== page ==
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LYNWOOD SLIM & THE IGOR PRADO BAND

BRAZILIAN KICKS

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Delta Groove (DGPCD141)

Shake It Baby, Is It True? Bloodshot Eyes, My Hat's On The Side Of My Head, Blue Bop, Little Girl, I Sat And Cried, Maybe Someday, Show Me The Way, Bill's Change, The Comeback, The Way You Do, Going To Mona Lisa's.

A couple of years ago Braziliian blues fiend Igor Prado sent Lynwood Slim a tape of his band and asked if he'd be interested in playing on their new album. Slim listened in amazement to this band who he describes as ‘not run-of-the-mill musicians' and packed his bags for Sao Paulo. In the studio Slim was knocked out with their performance realizing that ‘these guys were much more than I expected. The first song, Blue Bop,  was crisp, fast and played with zeal and confidence - after the first take I was speechless!'

And no wonder; the band play like they've been in business for 25 years - with a sensitive touch on the slow ballads like Maybe Someday but then they can fire on all cylinders on brash boogies like Show Me The Way, hit the perfect vintage groove on heavy horn instrumentals like Bill's Change and come on like James Brown's band on the thundering soul workout Shake It Baby. This one has Igor Prado growling out the vocals while Denilson Martins plays the hell out of his baritone sax over Rodrigo Mantovani's snappy bass runs and is a tune full of great moves and surprises like when Igor crashes in with an idiosyncratic guitar solo filled with stuttering lines and discordant funkiness just before Slim moves in with some exotic flute ideas that disappear into the fade-out much too soon.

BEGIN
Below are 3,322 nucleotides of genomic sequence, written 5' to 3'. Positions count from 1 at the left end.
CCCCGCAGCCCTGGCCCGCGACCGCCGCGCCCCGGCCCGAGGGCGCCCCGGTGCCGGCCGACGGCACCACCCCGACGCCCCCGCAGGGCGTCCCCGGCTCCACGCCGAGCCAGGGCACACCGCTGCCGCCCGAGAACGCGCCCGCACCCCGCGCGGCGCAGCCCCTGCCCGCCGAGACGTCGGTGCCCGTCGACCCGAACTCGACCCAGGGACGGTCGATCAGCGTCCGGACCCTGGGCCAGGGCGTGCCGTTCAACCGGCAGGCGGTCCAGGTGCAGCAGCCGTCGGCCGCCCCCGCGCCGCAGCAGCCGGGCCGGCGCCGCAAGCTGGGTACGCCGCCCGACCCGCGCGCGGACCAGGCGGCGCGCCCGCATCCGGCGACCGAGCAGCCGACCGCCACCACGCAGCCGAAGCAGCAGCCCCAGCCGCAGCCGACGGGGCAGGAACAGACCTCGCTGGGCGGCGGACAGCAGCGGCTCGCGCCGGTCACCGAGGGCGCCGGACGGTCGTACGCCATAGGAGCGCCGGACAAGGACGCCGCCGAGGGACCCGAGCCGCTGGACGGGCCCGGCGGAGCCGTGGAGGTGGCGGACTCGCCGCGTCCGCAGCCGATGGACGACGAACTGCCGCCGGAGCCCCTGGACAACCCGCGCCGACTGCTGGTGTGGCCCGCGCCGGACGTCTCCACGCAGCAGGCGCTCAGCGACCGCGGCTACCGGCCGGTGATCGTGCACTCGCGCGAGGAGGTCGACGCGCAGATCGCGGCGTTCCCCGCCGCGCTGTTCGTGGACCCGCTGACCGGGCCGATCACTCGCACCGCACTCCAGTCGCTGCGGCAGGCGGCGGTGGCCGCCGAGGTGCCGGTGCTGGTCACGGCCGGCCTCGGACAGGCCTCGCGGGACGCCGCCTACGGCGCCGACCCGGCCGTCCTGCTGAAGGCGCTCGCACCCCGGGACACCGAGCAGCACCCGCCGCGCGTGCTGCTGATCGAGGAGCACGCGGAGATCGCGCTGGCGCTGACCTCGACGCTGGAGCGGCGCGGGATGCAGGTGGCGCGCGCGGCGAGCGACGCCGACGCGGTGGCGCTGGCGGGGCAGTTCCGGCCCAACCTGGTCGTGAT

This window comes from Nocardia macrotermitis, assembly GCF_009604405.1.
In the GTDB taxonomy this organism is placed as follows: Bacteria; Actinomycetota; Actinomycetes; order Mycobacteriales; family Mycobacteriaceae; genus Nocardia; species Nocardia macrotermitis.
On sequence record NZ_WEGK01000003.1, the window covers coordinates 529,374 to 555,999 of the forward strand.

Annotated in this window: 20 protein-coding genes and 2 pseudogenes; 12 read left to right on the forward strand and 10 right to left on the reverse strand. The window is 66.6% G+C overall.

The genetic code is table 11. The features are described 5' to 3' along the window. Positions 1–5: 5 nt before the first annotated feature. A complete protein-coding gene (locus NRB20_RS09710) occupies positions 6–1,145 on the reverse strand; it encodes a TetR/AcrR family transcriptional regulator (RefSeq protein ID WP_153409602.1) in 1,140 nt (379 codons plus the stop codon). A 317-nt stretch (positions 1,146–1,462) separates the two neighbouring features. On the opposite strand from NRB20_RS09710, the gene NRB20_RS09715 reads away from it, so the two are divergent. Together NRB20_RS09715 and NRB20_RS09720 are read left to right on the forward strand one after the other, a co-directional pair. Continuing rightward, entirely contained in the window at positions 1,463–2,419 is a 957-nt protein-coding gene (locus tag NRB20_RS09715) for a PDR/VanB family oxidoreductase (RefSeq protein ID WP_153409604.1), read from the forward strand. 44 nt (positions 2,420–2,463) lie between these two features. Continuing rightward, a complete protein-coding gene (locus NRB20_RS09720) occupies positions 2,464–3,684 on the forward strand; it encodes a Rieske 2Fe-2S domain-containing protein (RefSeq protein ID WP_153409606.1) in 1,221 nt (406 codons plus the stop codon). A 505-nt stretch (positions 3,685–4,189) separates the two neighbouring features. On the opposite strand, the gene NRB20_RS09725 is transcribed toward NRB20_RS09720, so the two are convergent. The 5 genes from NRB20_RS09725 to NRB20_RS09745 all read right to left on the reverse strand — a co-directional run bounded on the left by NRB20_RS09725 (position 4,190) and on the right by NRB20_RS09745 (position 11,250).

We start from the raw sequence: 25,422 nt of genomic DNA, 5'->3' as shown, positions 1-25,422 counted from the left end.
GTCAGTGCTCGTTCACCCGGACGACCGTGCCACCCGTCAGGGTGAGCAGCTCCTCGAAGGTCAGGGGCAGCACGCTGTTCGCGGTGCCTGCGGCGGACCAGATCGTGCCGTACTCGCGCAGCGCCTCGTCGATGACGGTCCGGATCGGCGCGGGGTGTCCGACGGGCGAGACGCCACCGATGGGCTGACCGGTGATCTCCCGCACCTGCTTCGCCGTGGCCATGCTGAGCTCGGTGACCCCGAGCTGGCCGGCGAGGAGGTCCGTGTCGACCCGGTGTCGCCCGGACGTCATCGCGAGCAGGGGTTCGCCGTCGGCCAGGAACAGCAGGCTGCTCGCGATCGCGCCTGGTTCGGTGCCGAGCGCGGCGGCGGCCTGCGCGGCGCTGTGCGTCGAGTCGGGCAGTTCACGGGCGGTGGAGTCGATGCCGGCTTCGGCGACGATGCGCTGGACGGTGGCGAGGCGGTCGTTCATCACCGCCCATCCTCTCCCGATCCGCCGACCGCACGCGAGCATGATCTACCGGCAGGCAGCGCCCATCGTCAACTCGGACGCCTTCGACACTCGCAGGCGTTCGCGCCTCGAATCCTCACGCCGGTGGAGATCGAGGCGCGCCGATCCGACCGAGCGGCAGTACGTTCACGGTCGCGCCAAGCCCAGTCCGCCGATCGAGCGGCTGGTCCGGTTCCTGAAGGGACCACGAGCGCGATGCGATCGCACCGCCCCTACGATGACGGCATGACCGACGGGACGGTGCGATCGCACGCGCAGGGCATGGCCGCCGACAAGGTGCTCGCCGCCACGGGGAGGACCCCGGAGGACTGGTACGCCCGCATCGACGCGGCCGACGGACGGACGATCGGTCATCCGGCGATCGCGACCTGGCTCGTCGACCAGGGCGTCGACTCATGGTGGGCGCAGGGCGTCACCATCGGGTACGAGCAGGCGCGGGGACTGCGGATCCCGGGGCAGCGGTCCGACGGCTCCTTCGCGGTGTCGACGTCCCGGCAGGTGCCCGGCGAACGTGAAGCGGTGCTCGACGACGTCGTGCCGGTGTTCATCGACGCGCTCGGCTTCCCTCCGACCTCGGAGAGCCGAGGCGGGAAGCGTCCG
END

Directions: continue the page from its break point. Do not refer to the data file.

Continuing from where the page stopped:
The band tackles everything with such confidence and verve. Yuri Prado's drumming has the faultless timing and energy of the best in the business, Rodrigo Mantovani's bass playing is so fine you find yourself playing a track just to listen to him and Donny Nichilo's piano is always superb from the jazzy feel of My Hat's On The Side Of My Head to the Mike Stoller-style triplets on The Way You Do and then the sheer silkiness of his stylings on the cool ballad Maybe Someday.

Although the CD is liberally laced with tunes lifted from Buddy Guy, Dave Bartholomew, Jimmy Nelson, Jimmy Nolen and Wynonie Harris, there are some cracking originals from both Igor and Slim. Igor's Bill's Change, for instance, is a honking roller coaster of a tune throbbing with great horns, driving guitar and superb sax while Slim's harmonica showcase Going To Mona Lisa's sounds like it could have come from a south side blues session in 1959.

Brazilian Kicks has got to be an album of the year. It's undoubtedly Lynwood Slim's best by a country mile and somehow, I think The Igor Prado Band are gonna be something big!

Review Date: January 2011

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